Rediscovered: Time for Derleth

August Derleth is beginning to get renewed evaluation — and not just from our good pal John D. Haefele.

Just noticed an article by G. W. Thomas that blurbs Derleth’s 132 appearances in the magazine Weird Tales. Provides a list, in order — and reproduces many if not all of the original illustrations. Seeing is believing, right?

Without further checking, my memory tells me that Derleth was the second most prolific contributor to Weird Tales. First, of course, was Seabury Quinn, who knocked out the almost endless stream of stories about occult detective Jules de Grandin, and other yarns. Third, I believe — and you wouldn’t expect it — was none other than Clark Ashton Smith.

The blurbage in the article has a rough spot or two. Haefele mentions, “Actually, I counted 138 appearances in The Unique Magazine. This guy must have missed a legit pseudo.” And Derleth did not live in a “log cabin” in Wisconsin. He and a pal did rent a small shack to use as a writing studio. For a summer.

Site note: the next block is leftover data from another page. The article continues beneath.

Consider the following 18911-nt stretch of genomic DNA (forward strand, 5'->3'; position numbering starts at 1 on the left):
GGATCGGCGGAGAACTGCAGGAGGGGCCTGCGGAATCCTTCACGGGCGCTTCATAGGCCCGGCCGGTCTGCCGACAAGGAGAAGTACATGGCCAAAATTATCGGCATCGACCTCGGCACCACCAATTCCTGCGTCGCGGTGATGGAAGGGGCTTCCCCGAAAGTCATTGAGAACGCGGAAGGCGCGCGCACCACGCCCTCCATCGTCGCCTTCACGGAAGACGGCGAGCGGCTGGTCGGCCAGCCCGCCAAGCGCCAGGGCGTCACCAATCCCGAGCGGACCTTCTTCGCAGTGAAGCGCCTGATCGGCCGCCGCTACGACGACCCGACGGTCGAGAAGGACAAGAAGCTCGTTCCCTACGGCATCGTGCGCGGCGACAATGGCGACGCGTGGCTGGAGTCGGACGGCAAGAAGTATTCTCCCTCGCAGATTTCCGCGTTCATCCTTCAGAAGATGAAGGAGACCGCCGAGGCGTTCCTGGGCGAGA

Or, I suppose you might think of the custom-made home Derleth had built, Place of Hawks, as a log cabin — a GIANT log cabin.

Here’s a postcard Derleth had made up, standing in front of his house. Log cabin or not log cabin? You decide:

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